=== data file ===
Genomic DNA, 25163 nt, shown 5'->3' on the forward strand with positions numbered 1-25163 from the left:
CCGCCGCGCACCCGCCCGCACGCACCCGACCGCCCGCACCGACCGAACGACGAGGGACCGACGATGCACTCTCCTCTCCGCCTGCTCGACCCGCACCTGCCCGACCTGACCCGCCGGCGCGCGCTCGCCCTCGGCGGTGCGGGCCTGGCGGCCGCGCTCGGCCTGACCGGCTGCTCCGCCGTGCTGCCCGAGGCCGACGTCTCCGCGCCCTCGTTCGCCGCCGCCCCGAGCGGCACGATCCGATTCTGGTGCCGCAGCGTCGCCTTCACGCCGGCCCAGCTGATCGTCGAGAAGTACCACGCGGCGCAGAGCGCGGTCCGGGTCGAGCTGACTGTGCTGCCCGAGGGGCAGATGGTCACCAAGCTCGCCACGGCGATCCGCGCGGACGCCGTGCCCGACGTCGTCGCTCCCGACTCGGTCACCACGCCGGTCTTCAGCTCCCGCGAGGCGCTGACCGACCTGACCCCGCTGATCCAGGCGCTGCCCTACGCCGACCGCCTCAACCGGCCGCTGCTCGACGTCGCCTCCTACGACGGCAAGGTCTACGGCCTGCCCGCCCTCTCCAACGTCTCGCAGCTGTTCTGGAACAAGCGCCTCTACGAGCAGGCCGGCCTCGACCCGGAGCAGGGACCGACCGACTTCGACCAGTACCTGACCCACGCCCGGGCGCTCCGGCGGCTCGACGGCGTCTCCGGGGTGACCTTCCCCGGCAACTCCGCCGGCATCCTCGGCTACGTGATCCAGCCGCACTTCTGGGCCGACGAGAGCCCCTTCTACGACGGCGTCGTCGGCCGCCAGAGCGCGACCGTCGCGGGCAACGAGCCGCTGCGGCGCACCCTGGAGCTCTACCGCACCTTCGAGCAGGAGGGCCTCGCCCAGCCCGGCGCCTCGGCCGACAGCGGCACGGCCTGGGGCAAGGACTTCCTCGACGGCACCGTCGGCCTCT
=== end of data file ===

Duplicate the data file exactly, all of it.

Genomic DNA, 25163 nt, shown 5'->3' on the forward strand with positions numbered 1-25163 from the left:
CCGCCGCGCACCCGCCCGCACGCACCCGACCGCCCGCACCGACCGAACGACGAGGGACCGACGATGCACTCTCCTCTCCGCCTGCTCGACCCGCACCTGCCCGACCTGACCCGCCGGCGCGCGCTCGCCCTCGGCGGTGCGGGCCTGGCGGCCGCGCTCGGCCTGACCGGCTGCTCCGCCGTGCTGCCCGAGGCCGACGTCTCCGCGCCCTCGTTCGCCGCCGCCCCGAGCGGCACGATCCGATTCTGGTGCCGCAGCGTCGCCTTCACGCCGGCCCAGCTGATCGTCGAGAAGTACCACGCGGCGCAGAGCGCGGTCCGGGTCGAGCTGACTGTGCTGCCCGAGGGGCAGATGGTCACCAAGCTCGCCACGGCGATCCGCGCGGACGCCGTGCCCGACGTCGTCGCTCCCGACTCGGTCACCACGCCGGTCTTCAGCTCCCGCGAGGCGCTGACCGACCTGACCCCGCTGATCCAGGCGCTGCCCTACGCCGACCGCCTCAACCGGCCGCTGCTCGACGTCGCCTCCTACGACGGCAAGGTCTACGGCCTGCCCGCCCTCTCCAACGTCTCGCAGCTGTTCTGGAACAAGCGCCTCTACGAGCAGGCCGGCCTCGACCCGGAGCAGGGACCGACCGACTTCGACCAGTACCTGACCCACGCCCGGGCGCTCCGGCGGCTCGACGGCGTCTCCGGGGTGACCTTCCCCGGCAACTCCGCCGGCATCCTCGGCTACGTGATCCAGCCGCACTTCTGGGCCGACGAGAGCCCCTTCTACGACGGCGTCGTCGGCCGCCAGAGCGCGACCGTCGCGGGCAACGAGCCGCTGCGGCGCACCCTGGAGCTCTACCGCACCTTCGAGCAGGAGGGCCTCGCCCAGCCCGGCGCCTCGGCCGACAGCGGCACGGCCTGGGGCAAGGACTTCCTCGACGGCACCGTCGGCCTCT